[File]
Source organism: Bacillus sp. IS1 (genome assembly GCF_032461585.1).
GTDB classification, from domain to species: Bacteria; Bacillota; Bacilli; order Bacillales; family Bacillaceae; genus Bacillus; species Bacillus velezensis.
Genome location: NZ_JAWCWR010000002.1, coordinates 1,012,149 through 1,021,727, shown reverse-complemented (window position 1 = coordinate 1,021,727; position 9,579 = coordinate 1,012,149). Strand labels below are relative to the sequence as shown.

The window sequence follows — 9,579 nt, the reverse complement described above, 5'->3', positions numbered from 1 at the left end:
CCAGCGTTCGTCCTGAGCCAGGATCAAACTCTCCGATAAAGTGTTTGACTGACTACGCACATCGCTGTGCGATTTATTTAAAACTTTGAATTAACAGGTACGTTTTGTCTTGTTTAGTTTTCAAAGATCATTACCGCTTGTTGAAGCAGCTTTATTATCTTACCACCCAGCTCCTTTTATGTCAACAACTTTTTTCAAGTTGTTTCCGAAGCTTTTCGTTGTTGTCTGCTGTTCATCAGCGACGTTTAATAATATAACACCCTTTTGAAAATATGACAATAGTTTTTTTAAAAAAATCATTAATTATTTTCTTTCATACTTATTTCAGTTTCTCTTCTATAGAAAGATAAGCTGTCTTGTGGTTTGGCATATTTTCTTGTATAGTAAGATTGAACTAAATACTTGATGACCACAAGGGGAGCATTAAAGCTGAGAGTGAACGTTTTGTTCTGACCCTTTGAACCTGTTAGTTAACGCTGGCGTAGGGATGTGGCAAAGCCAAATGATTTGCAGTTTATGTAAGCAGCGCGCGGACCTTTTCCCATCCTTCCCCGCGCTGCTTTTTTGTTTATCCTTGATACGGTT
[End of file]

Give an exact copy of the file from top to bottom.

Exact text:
Source organism: Bacillus sp. IS1 (genome assembly GCF_032461585.1).
GTDB classification, from domain to species: Bacteria; Bacillota; Bacilli; order Bacillales; family Bacillaceae; genus Bacillus; species Bacillus velezensis.
Genome location: NZ_JAWCWR010000002.1, coordinates 1,012,149 through 1,021,727, shown reverse-complemented (window position 1 = coordinate 1,021,727; position 9,579 = coordinate 1,012,149). Strand labels below are relative to the sequence as shown.

The window sequence follows — 9,579 nt, the reverse complement described above, 5'->3', positions numbered from 1 at the left end:
CCAGCGTTCGTCCTGAGCCAGGATCAAACTCTCCGATAAAGTGTTTGACTGACTACGCACATCGCTGTGCGATTTATTTAAAACTTTGAATTAACAGGTACGTTTTGTCTTGTTTAGTTTTCAAAGATCATTACCGCTTGTTGAAGCAGCTTTATTATCTTACCACCCAGCTCCTTTTATGTCAACAACTTTTTTCAAGTTGTTTCCGAAGCTTTTCGTTGTTGTCTGCTGTTCATCAGCGACGTTTAATAATATAACACCCTTTTGAAAATATGACAATAGTTTTTTTAAAAAAATCATTAATTATTTTCTTTCATACTTATTTCAGTTTCTCTTCTATAGAAAGATAAGCTGTCTTGTGGTTTGGCATATTTTCTTGTATAGTAAGATTGAACTAAATACTTGATGACCACAAGGGGAGCATTAAAGCTGAGAGTGAACGTTTTGTTCTGACCCTTTGAACCTGTTAGTTAACGCTGGCGTAGGGATGTGGCAAAGCCAAATGATTTGCAGTTTATGTAAGCAGCGCGCGGACCTTTTCCCATCCTTCCCCGCGCTGCTTTTTTGTTTATCCTTGATACGGTT